Columnist Mark Di Ionno of the Star Ledger has a piece today about the use of plywood dog cutouts to keep Canada geese off golf courses and playing fields.
He quotes the groundskeepers of a couple of golf courses who say the silhouette sentries are the most effective method they’ve yet found to scare off the fowl. Among the converts is Matt Dobbie, the course superintendent at Bamm Hollow Country Club in Lincroft.
“You could tell by the droppings that the geese stayed away,” he said. “Wherever there were dogs, we’d see almost none.”
And so the dogs are multiplying, kind of like their nemesis geese. At first, just a couple. Then a couple of dozen. Now hundreds.
Yes, but haven’t we heard this about a dozen times before that someone has hit on a can’t miss method to keep the geese at bay? Doesn’t it seem that the geese always get wise to our tricks?
Di Ionno calls the cutouts “the dogs of war.”
The war, now in its 15th or 20th year, has given us a share of bizarre ideas and wacky technology. Blasting air-horns. Screaming sprinklers. Workers kicking soccer balls. Tireless border collies chasing geese.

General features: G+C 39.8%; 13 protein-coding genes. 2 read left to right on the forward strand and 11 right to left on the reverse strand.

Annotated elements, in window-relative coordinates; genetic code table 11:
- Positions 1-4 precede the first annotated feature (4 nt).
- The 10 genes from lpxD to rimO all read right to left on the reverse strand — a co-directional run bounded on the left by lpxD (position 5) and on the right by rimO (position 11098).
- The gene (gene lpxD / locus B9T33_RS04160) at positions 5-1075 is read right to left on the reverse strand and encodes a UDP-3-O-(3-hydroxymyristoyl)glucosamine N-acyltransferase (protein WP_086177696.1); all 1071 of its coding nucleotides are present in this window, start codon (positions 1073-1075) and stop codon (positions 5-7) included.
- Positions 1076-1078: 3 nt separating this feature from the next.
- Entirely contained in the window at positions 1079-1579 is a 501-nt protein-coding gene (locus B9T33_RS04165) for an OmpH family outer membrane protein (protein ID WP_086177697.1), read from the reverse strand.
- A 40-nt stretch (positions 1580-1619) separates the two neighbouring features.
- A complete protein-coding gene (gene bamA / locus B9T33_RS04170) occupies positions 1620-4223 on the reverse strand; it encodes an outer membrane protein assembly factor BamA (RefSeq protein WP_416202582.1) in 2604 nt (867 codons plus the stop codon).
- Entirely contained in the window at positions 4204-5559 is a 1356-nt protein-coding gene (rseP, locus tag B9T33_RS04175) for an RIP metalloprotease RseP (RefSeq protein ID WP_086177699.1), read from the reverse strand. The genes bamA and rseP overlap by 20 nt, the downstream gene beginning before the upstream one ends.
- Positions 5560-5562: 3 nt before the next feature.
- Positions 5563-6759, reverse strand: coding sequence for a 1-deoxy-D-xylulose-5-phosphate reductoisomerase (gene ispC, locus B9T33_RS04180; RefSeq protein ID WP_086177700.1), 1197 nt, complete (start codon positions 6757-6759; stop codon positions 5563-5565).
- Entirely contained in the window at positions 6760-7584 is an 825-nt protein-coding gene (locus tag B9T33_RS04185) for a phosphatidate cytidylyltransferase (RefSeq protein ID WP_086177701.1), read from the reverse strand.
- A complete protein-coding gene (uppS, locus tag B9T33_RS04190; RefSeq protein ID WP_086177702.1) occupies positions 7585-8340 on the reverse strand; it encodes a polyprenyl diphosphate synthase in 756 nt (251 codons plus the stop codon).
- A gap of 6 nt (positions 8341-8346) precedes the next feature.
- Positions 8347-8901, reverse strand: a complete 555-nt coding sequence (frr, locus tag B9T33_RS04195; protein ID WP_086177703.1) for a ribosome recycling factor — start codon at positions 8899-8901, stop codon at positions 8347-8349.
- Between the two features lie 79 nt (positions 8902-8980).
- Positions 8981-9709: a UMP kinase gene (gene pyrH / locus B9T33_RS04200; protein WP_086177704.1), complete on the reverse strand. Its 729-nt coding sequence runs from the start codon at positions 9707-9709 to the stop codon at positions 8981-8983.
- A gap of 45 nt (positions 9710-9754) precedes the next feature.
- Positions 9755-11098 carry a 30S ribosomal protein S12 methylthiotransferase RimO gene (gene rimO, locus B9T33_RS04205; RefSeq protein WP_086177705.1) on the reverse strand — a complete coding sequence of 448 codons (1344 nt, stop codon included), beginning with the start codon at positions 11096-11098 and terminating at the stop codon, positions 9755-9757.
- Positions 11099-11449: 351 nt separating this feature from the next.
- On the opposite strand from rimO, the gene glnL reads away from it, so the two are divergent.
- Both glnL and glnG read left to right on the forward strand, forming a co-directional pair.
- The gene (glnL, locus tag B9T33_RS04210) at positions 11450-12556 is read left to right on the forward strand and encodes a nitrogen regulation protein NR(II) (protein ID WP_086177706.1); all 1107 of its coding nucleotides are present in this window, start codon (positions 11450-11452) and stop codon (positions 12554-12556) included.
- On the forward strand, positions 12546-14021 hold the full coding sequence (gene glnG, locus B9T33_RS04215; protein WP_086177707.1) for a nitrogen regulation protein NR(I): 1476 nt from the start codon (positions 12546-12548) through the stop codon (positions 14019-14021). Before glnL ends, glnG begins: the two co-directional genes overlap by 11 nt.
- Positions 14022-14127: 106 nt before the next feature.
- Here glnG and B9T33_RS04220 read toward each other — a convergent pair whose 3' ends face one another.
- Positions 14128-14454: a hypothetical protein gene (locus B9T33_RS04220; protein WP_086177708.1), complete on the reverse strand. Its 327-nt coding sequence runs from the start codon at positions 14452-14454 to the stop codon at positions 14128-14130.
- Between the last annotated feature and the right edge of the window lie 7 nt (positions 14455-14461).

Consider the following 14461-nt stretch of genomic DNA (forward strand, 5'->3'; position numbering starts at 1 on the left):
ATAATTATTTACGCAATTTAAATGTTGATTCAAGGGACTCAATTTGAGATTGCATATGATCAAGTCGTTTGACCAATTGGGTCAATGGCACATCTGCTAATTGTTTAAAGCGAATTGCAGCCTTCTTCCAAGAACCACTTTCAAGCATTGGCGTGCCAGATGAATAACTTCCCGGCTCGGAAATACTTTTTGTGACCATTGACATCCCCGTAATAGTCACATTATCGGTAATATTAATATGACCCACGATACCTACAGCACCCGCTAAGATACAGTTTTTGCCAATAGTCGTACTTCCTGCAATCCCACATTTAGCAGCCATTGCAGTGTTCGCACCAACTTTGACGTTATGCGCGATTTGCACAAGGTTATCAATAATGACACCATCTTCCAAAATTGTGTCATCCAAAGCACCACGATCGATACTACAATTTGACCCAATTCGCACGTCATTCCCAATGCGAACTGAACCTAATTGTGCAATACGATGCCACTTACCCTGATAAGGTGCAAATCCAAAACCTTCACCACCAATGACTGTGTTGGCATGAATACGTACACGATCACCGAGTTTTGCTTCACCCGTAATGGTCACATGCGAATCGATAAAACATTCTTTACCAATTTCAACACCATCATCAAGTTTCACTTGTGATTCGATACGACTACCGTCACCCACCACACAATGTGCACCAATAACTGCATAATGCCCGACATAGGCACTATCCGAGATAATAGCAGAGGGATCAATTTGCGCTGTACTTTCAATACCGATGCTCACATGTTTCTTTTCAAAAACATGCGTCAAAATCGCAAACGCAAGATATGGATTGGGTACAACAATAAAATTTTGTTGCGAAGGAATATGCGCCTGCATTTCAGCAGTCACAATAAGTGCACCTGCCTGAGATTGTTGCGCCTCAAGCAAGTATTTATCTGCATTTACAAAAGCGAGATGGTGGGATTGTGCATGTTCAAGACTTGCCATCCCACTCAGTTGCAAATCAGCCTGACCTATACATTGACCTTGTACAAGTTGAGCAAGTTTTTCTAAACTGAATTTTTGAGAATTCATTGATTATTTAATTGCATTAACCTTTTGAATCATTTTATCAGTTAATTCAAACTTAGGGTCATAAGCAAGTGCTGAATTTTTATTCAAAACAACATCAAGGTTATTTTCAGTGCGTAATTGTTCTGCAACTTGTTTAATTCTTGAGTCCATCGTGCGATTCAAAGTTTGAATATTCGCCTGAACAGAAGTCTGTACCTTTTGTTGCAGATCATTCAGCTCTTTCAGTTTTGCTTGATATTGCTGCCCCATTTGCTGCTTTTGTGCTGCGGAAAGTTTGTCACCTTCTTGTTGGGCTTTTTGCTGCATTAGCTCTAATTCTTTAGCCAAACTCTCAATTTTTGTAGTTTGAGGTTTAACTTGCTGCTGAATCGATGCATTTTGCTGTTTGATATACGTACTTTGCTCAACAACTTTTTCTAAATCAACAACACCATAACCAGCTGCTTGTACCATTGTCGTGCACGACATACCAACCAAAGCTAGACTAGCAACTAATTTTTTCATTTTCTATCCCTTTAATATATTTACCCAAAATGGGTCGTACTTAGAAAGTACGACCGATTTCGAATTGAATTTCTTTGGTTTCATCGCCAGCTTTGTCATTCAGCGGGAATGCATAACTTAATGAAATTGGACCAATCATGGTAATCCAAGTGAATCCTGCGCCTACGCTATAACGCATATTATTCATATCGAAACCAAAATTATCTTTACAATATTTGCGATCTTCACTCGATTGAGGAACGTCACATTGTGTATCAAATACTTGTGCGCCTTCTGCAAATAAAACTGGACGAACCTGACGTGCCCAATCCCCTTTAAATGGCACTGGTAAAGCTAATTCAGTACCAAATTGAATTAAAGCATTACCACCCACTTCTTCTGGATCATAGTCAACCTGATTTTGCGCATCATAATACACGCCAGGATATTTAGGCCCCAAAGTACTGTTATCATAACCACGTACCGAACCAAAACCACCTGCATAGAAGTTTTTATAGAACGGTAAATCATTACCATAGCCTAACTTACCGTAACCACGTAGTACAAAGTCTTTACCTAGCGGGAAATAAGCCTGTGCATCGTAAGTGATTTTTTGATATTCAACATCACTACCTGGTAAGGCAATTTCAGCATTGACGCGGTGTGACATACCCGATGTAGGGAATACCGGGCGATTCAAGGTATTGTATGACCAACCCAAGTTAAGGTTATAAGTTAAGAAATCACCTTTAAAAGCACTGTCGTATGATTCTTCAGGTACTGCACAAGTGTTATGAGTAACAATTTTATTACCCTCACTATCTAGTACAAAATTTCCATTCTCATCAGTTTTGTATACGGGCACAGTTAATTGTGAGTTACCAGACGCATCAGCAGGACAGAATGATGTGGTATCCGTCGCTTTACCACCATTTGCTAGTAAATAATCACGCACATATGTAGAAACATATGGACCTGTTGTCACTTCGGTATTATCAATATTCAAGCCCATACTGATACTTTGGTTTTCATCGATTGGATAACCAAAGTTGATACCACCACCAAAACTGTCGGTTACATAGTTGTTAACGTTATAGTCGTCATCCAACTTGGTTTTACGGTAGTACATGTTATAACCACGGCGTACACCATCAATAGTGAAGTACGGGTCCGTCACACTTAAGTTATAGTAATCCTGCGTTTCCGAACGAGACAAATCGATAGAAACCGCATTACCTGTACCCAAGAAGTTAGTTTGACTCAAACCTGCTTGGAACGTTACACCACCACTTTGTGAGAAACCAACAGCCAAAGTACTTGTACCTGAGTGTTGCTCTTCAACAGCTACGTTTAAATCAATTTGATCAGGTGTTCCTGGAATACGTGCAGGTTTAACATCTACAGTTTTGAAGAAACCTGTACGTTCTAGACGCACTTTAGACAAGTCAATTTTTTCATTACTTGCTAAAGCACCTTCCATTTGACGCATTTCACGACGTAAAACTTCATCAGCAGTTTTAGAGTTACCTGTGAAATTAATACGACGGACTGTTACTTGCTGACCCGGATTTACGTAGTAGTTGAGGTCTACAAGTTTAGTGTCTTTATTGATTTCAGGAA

We’ve tried addling eggs. We’ve tried gas chamber trucks. We’ve tried feeding them to the homeless. Still the geese return. Millions come on migratory paths. Hundred of thousands have decided to stay, fouling the ponds, fields and golf courses.
Now comes an idea so basic, it’s brilliant.
Black plywood dogs. Decoy dogs. A new twist on an ancient farming method: the scarecrow.
The dogs began showing up all over New Jersey in late winter/early spring — the Toms River Country Club, the Parsippany Hilton Hotel’s lawn, the Edison High baseball diamond, the gazebo at Boonton Falls, the Denville Little League fields. Golf courses, public parks, corporate ponds and other places where migratory Canada geese fly, flock and … mate.